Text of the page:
First Images Received Private Weather Satellite, WNSAT-1 Steady Progress Toward Polar Routeing Service This Summer
Weathernews Inc. (Chiba, Japan; RMD: Chihito Kusabiraki) and Axelspace（Tokyo, Japan; CEO: Yuya Nakamura）have announced that the first images have been received from the jointly developed compact weather satellite, WNISAT-1 since its launch last November. The images published here (see page 2) are test shots taken during the satellites initial operations. Both companies are continuing to proceed with preparations for the start of full-fledged Arctic ice observations in time for this summer’s Arctic passage openings.
First Images and Data from the World’s First Private Weather Satellite Successfully Received
To support safe shipping operations based on more accurate sea ice prediction for vessels sailing via the Northern Sea route, Weathernews and Axelspace began developing WNISAT-1 in 2008 in order to establish proprietary sensory infrastructure independent of the established space industries in Japan. After several delays at the launch facilities in Russia, WNISAT-1 was finally launched successfully on November 21st, 2013. Initial operations started up the following month with test-shots of Arctic ice to confirm the onboard camera’s operability. Now, the first image data has finally been fully received by Axelspace and the SVOC (Space Vehicle Operations Center).
Technicians at the SVOC at Weathernews Global Center in Japan will continue to make preparations like adjusting parameters for image collection for the start of Arctic ice observation this summer.
About Efforts for the Northern Sea Route
In recent years, there has been a trend of sea ice in the Arctic melting faster, and in 2005, the Northern Sea route opened for the first time in history. In 2009, the world’s first commercial shipping voyage sailed through the seasonal opening. The global shipping industry has been eager to capitalize more on the Northern Sea Route as a shorter and therefore more fuel-efficient alternative to sailing around the Cape of Good Hope in South Africa, or through expensive and busy canals like the Suez. A voyage via the Arctic is half the distance of a typical route via the Cape of Good Hope, thus reducing vessel bunker consumption and in turn CO2 emissions released by their engines.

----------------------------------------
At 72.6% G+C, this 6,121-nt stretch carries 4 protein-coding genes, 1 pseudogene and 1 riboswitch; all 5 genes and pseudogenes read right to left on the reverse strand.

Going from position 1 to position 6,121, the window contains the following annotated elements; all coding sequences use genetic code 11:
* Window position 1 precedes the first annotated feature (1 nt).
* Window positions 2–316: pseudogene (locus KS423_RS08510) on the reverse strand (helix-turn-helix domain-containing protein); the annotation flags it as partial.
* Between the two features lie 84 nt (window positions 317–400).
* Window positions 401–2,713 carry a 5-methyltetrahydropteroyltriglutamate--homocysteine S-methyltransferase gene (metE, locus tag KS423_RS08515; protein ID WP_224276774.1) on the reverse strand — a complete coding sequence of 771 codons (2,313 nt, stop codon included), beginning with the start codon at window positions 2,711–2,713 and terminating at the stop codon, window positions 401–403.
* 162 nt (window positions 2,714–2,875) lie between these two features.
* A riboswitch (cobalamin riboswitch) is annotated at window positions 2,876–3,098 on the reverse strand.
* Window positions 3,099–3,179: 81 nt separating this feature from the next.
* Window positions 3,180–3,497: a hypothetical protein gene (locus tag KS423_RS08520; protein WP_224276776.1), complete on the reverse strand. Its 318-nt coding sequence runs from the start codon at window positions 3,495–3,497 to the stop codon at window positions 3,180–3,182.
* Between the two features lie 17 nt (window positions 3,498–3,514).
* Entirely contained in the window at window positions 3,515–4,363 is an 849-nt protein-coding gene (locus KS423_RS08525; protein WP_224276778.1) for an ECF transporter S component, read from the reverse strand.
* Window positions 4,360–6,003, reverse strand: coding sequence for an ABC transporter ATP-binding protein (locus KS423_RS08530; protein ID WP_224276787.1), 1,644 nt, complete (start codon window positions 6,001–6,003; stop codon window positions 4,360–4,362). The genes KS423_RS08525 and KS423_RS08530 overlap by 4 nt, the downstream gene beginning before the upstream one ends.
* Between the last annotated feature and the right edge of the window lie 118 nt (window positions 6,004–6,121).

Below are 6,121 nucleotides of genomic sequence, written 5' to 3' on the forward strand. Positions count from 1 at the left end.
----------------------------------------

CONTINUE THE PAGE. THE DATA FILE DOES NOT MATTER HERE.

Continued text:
In order to realize polar voyage operations safely, Weathernews established the Global Ice Center and a team of specialists in 2008 understanding the need for detailed observation data of ice in the Arctic. In 2011, Weathernews began providing Polar Routeing Service to support shipping companies choosing the Northern Sea Route. To make even more accurate predictions of sea ice, Weathernews entered in to a partnership with start-up Axelspace to develop the first private weather satellite dedicated to ice monitoring. The result was the ultra-compact, WNISAT-1 which achieved orbit on November 21st, 2013. Starting in March of 2014, Weathernews will begin to use data from the satellite in Ice Route Service for areas other than the Arctic, and then to enhance the effectiveness Polar Routeing Service to this summer.
- Size /Weight
- 27cm×27cm×27cm, 10 kilograms
- 600 kilometers（Sun-synchronous）
- 5 years
- Launch Date
- November 21st, 2013
- Launch Site
- Yasny Cosmodrome, Russia
- Monitoring Arctic sea ice
- Onboard Sensors
- Optical and near-infrared cameras
- Image Resolution
- 500 meters mesh
- Coverage Area
- 500 km×500 km
Fig. 3: WNISAT-1 Flight model and specs